Bay Area: Remains under order; four-week ICU capacity projections do not meet criteria to exit order.

The ICU capacity projections are based on four factors: current estimated regional ICU capacity available, measure of current community transmission, current regional case rates and the proportion of ICU cases being admitted. Decreasing community transmission and increasing the health system capacity can help a region’s projected ICU capacity so they can exit the order.

Counties within the Greater Sacramento and Northern California regions are under the tiering system and rules of the Blueprint for a Safer Economy.

Counties within the Greater Sacramento and Northern California region are under the tiering system and rules of the Blueprint for a Safer Economy.

Due to high rates of COVID-19 hospitalizations impacting the health care system, California is also under a Limited Stay at Home Order. The order applies to all counties that are currently under the Regional Stay at Home Order and those in Tier One (Purple) of the Blueprint for a Safer Economy. The Limited Stay at Home Order will expire after the Regional Stay At Home Order has been terminated in all regions of the state.

Hospital Surge Order

CDPH updated the Hospital Surge Public Health Order to clarify when hospitals must make notifications to state and local authorities on Jan. 15. The update included technical updates and updates on when specific terms of the order take effect. The updated order continues to require some non-essential and non-life-threatening surgeries to be delayed in counties with 10% or less of ICU capacity under the Regional Stay at Home Order where the regional ICU capacity is at 0%. Examples of procedures that may be delayed include carpal tunnel release and non-urgent spine surgeries. Surgeries for patients who have serious and urgent medical conditions will continue. Examples of procedures that will continue include serious cancer removal and necessary heart surgeries.

The order requires hospitals statewide to accept patient transfers from facilities that have implemented contingency or crisis care guidelines as long as those transfers can be done capably and safely. On December 28, 2020 CDPH provided guidance to health care facilities on implementing the Crisis Care Continuum Guidelines issued in June 2020.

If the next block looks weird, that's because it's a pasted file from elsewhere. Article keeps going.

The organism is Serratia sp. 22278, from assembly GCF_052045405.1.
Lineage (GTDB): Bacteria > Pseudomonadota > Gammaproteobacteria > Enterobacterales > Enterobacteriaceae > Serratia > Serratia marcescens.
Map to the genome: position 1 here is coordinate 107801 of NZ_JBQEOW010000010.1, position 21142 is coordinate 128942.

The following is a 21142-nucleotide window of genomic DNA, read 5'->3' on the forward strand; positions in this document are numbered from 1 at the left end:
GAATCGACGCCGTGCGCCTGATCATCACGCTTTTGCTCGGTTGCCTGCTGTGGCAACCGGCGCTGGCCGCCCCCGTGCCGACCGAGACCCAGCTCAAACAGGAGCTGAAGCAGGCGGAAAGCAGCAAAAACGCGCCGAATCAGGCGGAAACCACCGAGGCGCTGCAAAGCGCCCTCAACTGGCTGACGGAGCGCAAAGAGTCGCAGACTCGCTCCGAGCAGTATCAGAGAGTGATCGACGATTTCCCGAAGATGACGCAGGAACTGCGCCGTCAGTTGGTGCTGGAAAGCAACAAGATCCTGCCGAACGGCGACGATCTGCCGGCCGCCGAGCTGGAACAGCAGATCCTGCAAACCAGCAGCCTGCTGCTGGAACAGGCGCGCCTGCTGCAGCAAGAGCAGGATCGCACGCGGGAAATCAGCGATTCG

Counties Currently Impacted by the Hospital Surge Order:

Counties Currently Impacted by the Hospital Surge Order:

San Joaquin Valley: Fresno, Kern, Kings, Madera, Merced, San Benito, San Joaquin, Stanislaus, and Tulare.

Southern California: Imperial, Los Angeles, Orange, Riverside, San Bernardino, San Diego, Santa Barbara, and Ventura

See region map. Read the full Regional Stay at Home Order, Supplement to the Order, and frequently asked questions.

Updated Travel Advisory
CDPH has issued an updated travel advisory. Except in connection with essential travel, Californians should avoid non-essential travel to any part of California more than 120 miles from one’s place of residence, or to other states or countries. Avoiding travel reduces the risk of virus transmission, including by reducing the risk that new sources of infection and, potentially, new virus strains will be introduced to California. Postponing travel and staying home is the best way to protect yourself and others from COVID-19. Non-essential travelers from other states or countries are strongly discouraged from entering California and should adhere to the state’s self-quarantine procedures for 10 days.

Safe Schools for All Plan
Gov. Newsom released his California’s Safe Schools for All plan, California’s framework to support schools to continue operating safely in person and to expand the number of schools safely resuming in-person instruction.

Vaccinate All 58